Every leader wants their company to grow or prosper. Achieving this outcome typically requires some level of continuous improvement, which works best when you have a feedback loop.
Feedback is the most important part of continuous improvement because we can’t always see our own dirt. But getting this unfiltered feedback becomes tougher as you move higher in an organization.
Although it is tougher, it’s not impossible if you build a system to solicit feedback where people feel safe to speak up and offer constructive ideas. Steve Peplin from Talan Products built such a system.
Crain’s recently wrote an article on how Steve has implemented bi-annual CEO Roundtables. People come together with him twice a year and are allowed to say anything.
Here is what makes this special:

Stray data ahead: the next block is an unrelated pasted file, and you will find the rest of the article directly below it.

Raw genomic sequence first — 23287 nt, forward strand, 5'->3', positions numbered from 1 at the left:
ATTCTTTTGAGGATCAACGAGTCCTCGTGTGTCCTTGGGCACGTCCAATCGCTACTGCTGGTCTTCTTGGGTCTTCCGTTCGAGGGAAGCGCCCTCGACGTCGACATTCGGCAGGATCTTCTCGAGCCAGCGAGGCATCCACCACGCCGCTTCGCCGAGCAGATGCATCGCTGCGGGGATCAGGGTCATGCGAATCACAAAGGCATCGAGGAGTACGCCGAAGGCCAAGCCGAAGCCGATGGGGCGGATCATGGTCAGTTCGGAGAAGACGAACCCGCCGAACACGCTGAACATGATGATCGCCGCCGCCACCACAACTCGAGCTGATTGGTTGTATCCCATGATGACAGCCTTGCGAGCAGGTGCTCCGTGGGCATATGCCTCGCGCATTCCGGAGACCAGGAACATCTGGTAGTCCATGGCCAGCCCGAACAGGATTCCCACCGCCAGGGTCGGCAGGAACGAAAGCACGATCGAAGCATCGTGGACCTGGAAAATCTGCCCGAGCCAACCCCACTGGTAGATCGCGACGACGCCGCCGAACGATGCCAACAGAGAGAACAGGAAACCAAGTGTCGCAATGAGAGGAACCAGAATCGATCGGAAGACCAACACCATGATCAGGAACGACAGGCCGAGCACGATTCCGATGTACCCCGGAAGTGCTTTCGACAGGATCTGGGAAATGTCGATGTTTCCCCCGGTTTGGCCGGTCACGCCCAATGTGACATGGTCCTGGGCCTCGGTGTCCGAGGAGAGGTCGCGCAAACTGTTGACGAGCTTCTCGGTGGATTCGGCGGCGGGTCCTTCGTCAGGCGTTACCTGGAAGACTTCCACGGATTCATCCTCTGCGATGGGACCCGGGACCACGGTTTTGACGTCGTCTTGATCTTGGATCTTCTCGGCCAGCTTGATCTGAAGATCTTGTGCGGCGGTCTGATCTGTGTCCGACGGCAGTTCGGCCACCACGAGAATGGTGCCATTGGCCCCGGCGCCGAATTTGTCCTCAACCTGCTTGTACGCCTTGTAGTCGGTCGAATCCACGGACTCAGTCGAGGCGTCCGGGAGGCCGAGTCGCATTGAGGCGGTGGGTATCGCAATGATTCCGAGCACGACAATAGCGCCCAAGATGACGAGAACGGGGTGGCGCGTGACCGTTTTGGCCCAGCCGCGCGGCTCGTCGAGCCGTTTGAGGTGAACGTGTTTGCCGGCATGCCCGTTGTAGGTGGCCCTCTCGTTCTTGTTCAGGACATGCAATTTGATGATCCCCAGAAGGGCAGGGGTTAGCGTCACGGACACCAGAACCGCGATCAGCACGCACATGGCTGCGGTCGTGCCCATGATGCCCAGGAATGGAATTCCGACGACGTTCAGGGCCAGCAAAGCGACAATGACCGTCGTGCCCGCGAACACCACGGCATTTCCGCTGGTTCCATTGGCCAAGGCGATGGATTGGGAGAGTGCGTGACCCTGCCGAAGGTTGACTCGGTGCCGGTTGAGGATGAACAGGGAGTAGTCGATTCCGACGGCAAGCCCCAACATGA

1. He Seeks Real Feedback
He doesn’t rely solely on anonymous tools like surveys because, although valuable, they can be generic and are not as personal as a discussion about real issues, in detail, face-to-face with people.
2. He Seeks It Regularly
These meetings are bi-annual, not just one-time. The recurring nature of these sessions creates a continuous stream of feedback for ongoing improvement. This continuous stream is important because improvement is a process, not an event.
3. He Is Willing To Be Vulnerable
People can say anything at these sessions and he must sit there and not be defensive. He listens. He allows others to hold the mirror to his face and he accepts there are blemishes.
4. He Has Created A Winning Culture
These sessions have revealed how much people want to learn, have led to lateral moves for employees and even some promotions. His people are engaged. They are not distracted by fear or intimidation because they know they are heard.
CEO Roundtables aren’t the only way to build an effective feedback loop but no matter the system, you’ll want unfiltered feedback. Frequent vulnerability and solicitation of feedback are certainly building blocks to continuous improvement and ultimately, a winning culture.